A high school teacher conducts a social experiment to teach his students about the atrocities of the Holocaust. However, the wave starts to spin out of control for Mr. Ross and the students of Gordon High School.
For this book, we offer a mix of literary and informational texts to support your upcoming novel unit. These lessons are designed to build students’ reading comprehension and engagement.
Introduction to the Holocaust
This informational text explains what the Holocaust was, who it affected, who carried it out, and how it ended.
Introduce this text before students read the novel to provide background information on Hitler, the Nazi Party, and the Holocaust — the historical source of inspiration for the social experiment that takes place in The Wave. Pair The Wave with “Introduction to the Holocaust,” and ask students to discuss if they believe the Holocaust could happen in today’s world. Ask students to use information from the text and history to support their answers.
The drive to conform to group norms is a powerful force in most people's lives. This informational text about conformity helps explain why people tend to match their beliefs and behaviors to those around them.
Have students read this text before reading Chapter 6 of The Wave in order to apply social theories to their character analysis. Pair “Conformity,” with The Wave, and ask students to consider how the three major types of conformity apply to the way the students at Gordon High conform to the new norms created by the wave.
The Blue-Eyed, Brown-Eyed Exercise
In "The Blue-Eyed, Brown-Eyed Exercise," third grade teacher Jane Elliot conducted a social experiment to teach her students about prejudice and discrimination.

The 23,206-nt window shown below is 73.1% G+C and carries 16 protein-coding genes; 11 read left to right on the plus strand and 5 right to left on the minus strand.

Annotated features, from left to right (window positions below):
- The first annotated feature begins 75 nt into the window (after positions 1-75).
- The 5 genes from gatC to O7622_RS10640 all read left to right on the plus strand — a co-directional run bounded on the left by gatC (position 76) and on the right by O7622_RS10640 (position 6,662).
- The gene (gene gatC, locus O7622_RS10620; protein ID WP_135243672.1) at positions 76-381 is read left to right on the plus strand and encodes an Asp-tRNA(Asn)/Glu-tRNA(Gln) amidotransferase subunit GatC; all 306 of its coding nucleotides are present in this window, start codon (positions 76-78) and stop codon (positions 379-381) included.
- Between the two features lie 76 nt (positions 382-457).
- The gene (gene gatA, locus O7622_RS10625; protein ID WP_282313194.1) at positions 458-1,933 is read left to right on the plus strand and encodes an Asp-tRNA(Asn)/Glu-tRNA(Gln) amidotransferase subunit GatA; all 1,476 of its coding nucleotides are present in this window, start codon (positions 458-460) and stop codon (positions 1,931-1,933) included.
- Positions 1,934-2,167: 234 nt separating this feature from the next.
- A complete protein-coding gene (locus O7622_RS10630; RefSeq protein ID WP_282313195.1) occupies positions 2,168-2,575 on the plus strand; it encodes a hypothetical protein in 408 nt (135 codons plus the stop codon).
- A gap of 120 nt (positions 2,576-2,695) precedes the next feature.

Introduce this text after students have read the novel in order to generate discussion on the merits of social experiments within the classroom. Have students compare "The Blue-eyed, Brown-eyed Exercise" to "The Wave" at Gordon School. What were the intentions of Ben Ross and Jane Elliot in each experiment? In what ways were the experiments successful or failures? In what ways were the student responses predictable or unpredictable?
The Third Wave
The Third Wave was an experimental social movement created by high school history teacher Ron Jones in 1967 to explain how the German populace could accept the actions of the Nazi regime during the Second World War. While he taught his students about Nazi Germany during his "Contemporary World History" class, Jones found it difficult to explain how the German people could accept the actions of the Nazis, and decided to create a social movement as a demonstration of the appeal of fascism. As the movement grew outside his class and began to number in the hundreds, Jones began to feel that the movement had spiraled out of control.
Introduce this text after students complete the novel in order for students to analyze and compare fictional and nonfictional accounts of the same event. Pair The Wave and “The Third Wave,” and ask students to discuss the ending of The Wave and the outcome of the experiment. How does the novel compare to the actual account of the real wave experiment? Do you think this exercise was effective? Why or why not? Use evidence from the texts to support your answer.